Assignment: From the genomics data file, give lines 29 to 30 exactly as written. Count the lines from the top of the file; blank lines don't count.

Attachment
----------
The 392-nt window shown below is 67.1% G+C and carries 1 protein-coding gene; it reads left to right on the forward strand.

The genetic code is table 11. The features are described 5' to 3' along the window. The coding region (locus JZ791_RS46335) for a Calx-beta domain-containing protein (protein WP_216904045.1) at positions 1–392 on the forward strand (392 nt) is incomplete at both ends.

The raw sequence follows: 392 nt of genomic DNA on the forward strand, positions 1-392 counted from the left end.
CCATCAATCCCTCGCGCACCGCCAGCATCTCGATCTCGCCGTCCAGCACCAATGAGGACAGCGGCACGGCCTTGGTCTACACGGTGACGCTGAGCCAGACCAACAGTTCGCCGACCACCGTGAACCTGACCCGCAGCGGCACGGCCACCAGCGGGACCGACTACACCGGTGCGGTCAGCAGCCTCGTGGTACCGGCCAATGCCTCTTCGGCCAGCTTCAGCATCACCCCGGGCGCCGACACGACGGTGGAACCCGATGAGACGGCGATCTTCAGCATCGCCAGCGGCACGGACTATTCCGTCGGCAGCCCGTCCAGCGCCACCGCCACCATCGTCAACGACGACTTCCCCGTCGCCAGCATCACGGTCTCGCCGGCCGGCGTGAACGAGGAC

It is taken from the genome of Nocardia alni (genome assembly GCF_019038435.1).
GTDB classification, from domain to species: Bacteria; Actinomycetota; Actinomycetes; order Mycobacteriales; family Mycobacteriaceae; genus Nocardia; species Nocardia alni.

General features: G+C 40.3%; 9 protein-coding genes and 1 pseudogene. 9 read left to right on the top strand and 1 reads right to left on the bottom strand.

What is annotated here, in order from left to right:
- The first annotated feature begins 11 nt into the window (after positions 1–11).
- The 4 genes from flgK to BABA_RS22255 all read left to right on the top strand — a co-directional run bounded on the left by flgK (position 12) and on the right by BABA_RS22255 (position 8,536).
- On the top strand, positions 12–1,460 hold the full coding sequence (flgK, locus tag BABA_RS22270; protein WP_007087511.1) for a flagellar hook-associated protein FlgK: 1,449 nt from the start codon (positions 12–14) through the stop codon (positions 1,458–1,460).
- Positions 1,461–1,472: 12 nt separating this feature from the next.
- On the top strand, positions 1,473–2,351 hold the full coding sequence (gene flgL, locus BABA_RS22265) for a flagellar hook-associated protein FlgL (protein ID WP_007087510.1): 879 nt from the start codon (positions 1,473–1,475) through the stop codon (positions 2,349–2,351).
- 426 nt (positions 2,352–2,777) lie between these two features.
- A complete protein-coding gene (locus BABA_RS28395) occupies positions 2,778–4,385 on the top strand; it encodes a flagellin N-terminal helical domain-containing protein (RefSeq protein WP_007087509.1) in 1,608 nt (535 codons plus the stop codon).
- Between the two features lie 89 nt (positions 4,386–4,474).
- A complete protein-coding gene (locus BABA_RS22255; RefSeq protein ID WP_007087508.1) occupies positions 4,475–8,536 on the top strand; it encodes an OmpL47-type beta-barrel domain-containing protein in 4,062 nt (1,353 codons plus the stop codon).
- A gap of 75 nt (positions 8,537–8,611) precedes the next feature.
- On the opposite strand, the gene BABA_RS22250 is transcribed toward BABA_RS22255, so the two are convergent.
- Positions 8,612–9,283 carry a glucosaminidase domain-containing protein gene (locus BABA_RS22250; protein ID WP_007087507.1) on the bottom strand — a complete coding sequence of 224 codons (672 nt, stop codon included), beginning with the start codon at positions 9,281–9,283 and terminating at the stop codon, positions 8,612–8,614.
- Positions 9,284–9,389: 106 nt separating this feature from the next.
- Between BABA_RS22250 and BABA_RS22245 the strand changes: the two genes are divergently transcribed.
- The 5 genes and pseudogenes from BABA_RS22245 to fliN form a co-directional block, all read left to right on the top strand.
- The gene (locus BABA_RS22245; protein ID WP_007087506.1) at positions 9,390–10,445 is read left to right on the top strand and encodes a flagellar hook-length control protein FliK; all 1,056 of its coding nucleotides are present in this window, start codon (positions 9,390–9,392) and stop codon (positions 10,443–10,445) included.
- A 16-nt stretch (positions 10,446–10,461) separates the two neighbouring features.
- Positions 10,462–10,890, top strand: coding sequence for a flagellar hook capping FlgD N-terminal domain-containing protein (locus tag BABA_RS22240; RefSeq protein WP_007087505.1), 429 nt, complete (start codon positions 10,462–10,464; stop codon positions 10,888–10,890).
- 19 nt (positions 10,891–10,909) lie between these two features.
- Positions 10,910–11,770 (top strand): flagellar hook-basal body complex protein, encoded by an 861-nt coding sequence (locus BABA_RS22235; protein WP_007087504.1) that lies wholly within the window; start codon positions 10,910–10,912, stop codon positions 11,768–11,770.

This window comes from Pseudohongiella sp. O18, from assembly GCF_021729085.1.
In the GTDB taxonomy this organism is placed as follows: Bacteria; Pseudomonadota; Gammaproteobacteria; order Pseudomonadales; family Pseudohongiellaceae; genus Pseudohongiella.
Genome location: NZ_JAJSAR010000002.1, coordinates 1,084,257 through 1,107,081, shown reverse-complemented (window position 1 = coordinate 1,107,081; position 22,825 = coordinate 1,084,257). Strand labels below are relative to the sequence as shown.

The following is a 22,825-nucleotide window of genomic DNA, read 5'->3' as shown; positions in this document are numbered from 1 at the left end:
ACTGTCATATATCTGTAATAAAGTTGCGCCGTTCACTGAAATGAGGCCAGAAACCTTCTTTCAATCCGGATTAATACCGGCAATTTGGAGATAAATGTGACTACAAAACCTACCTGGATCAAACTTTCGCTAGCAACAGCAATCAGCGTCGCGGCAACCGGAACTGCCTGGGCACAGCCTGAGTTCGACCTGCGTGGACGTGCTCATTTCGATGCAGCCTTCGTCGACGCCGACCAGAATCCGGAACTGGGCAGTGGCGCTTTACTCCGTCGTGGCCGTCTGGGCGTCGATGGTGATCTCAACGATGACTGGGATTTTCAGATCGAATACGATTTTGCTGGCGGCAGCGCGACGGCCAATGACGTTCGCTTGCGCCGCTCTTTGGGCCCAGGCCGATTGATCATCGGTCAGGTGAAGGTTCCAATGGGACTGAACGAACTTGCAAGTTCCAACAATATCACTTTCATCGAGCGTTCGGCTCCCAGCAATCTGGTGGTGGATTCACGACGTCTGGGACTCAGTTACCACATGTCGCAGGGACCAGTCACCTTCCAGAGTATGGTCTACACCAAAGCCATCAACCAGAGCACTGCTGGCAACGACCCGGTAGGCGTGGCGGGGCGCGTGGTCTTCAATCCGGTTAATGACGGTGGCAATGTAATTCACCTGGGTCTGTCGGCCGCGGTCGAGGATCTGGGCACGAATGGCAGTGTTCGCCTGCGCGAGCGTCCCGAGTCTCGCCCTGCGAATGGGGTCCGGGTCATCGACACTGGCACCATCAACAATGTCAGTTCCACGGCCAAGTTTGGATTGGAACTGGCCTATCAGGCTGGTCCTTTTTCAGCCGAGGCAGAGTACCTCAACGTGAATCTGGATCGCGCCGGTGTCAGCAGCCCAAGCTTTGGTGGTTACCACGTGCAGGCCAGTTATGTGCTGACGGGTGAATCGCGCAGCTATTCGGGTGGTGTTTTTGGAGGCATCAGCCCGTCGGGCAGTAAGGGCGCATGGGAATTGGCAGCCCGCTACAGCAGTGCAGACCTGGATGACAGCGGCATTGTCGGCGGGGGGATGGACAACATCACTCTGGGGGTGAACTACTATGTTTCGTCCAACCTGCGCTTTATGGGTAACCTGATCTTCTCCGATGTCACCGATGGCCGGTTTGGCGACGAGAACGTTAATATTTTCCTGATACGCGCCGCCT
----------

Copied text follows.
This window comes from Pseudohongiella sp. O18, from assembly GCF_021729085.1.
In the GTDB taxonomy this organism is placed as follows: Bacteria; Pseudomonadota; Gammaproteobacteria; order Pseudomonadales; family Pseudohongiellaceae; genus Pseudohongiella.